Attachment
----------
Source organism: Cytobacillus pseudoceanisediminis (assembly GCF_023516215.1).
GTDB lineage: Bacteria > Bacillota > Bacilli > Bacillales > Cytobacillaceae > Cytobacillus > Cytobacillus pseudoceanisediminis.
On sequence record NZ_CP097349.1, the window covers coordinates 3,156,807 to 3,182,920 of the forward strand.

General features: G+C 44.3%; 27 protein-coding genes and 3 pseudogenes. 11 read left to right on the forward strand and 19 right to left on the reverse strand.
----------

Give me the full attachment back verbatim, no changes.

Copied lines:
Source organism: Cytobacillus pseudoceanisediminis (assembly GCF_023516215.1).
GTDB lineage: Bacteria > Bacillota > Bacilli > Bacillales > Cytobacillaceae > Cytobacillus > Cytobacillus pseudoceanisediminis.
On sequence record NZ_CP097349.1, the window covers coordinates 3,156,807 to 3,182,920 of the forward strand.

General features: G+C 44.3%; 27 protein-coding genes and 3 pseudogenes. 11 read left to right on the forward strand and 19 right to left on the reverse strand.